Remington Shortcut

remingtonshortcut01If you’re a guy and you plan on shaving your head, you don’t have a lot of choices.

You can head to a hairdresser or barber and pay anywhere between eight and twenty dollars for someone to come along with a buzzer and take as much of your hair off in one go as humanly possible.

You could join the army. That would be somewhat effective provided you actually wanted to join the army as once they’ve done the whole hair dressing job, you’ll actually find yourself enlisted in the armed forces.

Another thing you can do is buy your own personal shaver. This is an area that’s littered with choices, most of which either require a steady hand or a friend to help you out. Using a regular electric hair trimmer isn’t easy for most people when they have to shave any part of their head they can’t see, especially when the appliance doing the job has been modeled from the tools which professional hairdressers use.

Remington think they might have come up with an answer for this in the form of the Shortcut. Designed as more of curved comb with a shaver built into this form, the Shortcut has been built to make it as easy as possible to trim your hair without needing help from a mate. Think of it as a hair brush with a motorised cutting system that cuts your hair down to size without cutting you up in the process.

The Remington Shortcut comes with two plastic guide pieces that allow you to decide if you want a basic cut or a styled cut. In testing it, I’m not sure if the styled one actually produces a “stylish” cut per se. What it does seem to do is offer a slightly different edge. I found myself migrating to the regular plastic guide pretty quickly but every person will be different.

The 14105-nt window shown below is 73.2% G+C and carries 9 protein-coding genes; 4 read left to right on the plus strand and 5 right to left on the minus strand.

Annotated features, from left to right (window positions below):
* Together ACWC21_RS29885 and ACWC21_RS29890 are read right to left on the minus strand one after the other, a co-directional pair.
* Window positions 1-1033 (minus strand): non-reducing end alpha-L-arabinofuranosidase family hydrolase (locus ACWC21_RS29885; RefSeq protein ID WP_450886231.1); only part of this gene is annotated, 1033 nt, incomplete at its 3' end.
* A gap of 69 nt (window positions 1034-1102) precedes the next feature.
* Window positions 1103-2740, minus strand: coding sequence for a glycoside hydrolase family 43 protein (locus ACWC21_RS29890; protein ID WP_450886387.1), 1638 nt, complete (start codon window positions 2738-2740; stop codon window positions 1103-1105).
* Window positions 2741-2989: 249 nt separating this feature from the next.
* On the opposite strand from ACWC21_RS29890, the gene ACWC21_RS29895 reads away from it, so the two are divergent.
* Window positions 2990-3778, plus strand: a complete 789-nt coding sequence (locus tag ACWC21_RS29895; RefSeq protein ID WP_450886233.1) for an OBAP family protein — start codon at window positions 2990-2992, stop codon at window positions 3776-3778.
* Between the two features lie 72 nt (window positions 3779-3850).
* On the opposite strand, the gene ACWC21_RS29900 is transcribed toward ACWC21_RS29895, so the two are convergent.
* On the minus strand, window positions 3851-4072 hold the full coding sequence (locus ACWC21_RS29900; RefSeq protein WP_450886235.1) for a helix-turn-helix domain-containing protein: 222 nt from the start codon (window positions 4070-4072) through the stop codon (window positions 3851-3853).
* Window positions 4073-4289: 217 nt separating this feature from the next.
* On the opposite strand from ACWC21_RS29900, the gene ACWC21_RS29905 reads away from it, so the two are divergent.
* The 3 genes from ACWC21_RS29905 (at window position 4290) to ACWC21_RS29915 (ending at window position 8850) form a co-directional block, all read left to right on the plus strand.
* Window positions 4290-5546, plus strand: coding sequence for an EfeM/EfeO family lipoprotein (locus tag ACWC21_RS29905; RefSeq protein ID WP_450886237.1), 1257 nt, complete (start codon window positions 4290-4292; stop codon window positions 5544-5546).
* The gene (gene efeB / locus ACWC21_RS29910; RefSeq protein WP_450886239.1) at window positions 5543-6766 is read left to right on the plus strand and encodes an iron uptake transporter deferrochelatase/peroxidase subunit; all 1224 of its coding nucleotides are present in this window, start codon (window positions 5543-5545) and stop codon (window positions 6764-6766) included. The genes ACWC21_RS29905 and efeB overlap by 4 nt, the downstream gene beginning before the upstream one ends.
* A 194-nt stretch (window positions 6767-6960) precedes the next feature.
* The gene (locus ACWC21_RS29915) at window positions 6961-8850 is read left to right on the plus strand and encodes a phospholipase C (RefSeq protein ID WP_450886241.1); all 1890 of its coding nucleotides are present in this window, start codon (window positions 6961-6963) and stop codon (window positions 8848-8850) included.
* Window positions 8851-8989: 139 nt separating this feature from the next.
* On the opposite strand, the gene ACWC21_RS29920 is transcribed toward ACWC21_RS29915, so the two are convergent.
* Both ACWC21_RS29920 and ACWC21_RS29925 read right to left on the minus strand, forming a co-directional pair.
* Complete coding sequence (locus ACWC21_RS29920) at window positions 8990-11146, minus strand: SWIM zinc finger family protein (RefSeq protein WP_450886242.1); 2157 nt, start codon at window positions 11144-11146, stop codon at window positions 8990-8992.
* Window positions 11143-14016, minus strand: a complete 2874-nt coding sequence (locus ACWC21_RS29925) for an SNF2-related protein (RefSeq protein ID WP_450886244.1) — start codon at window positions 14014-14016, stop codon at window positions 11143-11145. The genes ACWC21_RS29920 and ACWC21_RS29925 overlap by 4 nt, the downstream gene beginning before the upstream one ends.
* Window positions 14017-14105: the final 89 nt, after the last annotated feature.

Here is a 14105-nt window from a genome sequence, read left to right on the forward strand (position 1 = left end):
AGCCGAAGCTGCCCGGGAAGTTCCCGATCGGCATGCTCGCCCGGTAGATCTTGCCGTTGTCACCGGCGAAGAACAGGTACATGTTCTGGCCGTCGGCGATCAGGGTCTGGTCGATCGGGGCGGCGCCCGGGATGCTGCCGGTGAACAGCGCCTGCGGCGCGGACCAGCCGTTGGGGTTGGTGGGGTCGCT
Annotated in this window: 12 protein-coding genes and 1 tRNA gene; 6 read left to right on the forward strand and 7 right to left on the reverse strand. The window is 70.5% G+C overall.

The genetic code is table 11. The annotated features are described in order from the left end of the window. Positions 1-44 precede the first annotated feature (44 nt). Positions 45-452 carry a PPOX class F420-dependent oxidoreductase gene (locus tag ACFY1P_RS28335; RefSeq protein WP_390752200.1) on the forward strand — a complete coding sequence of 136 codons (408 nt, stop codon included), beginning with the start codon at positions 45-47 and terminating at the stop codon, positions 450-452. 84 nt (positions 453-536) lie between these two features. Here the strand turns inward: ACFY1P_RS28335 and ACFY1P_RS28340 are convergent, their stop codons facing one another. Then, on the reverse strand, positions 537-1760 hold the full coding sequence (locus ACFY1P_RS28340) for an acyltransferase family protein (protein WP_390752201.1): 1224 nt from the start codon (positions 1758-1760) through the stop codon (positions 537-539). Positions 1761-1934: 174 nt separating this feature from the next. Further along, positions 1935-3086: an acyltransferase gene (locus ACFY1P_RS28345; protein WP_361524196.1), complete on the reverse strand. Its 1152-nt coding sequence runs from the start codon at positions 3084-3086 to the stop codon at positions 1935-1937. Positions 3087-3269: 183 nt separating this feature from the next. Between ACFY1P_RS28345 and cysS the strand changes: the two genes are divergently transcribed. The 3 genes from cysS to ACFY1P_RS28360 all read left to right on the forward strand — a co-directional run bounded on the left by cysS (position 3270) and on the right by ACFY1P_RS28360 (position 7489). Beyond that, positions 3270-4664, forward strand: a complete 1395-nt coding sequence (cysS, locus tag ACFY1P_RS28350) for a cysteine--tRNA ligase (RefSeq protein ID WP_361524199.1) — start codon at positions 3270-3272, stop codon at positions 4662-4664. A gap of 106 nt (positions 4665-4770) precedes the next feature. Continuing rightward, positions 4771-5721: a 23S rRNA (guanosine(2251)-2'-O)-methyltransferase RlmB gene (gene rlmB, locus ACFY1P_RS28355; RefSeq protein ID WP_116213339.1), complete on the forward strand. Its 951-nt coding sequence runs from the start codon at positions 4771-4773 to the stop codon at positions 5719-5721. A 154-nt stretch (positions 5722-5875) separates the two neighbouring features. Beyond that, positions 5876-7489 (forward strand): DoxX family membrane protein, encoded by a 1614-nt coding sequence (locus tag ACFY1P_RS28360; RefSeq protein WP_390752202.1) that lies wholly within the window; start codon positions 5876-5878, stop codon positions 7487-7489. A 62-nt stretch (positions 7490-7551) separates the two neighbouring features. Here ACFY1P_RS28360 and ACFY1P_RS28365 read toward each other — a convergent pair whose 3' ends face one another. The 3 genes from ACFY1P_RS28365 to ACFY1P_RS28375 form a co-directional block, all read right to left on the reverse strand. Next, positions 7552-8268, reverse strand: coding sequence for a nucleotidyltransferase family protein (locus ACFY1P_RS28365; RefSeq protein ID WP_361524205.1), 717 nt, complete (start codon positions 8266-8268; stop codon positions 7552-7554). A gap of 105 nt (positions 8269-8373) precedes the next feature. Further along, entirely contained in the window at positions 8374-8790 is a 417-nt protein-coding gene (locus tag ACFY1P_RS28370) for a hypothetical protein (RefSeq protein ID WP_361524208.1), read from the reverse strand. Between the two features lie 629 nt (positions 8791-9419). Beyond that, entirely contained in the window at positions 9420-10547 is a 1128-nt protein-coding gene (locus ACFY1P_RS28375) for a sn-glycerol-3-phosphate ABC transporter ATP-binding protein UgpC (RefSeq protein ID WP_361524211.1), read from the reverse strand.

remingtonshortcut02Instead of different clip heads like other groomers feature, the Shortcut uses an internal cutting measurement guide which – depending on where you set the number on the wheel – raises or lowers the plastic clipper guide to change the depth of the hair cut.

Unfortunately, this numbering system seems to be a little different from what it actually is in real life. Case in point, tests done on myself where I’d normally have a “2” performed on my head ended up giving me one size too small. An observation one might be able to get from this would be to use one or two sizes up from what you’d normally get so you don’t get too shocked once you’re done shearing yourself.

Using the Shortcut is easy enough. Simply charge it up, turn it on, and run it through your head. Because it’s curved like your skull, the blades adhere to your hair pretty easily trimming your hair without any fuss. Be careful when pushing too hard as this might change the depth of the cutting.

Finishing your hair cut up can be done with the little in-built sideburn trimmer that pops up from the top of the device. It’s not brilliant at what it does but seeing as it’s not doing a whole lot of much, the little vibrating blade beats pulling out a difference gadget to fix up those tufts of hair on the side of your face.

Regardless, this reviewer personally found the Remington Shortcut to be a great little device. It made cutting his hair a lot easier, didn’t require any special attention, and over time pays itself off quite nicely.

Product: Remington Shortcut
RRP: $73.95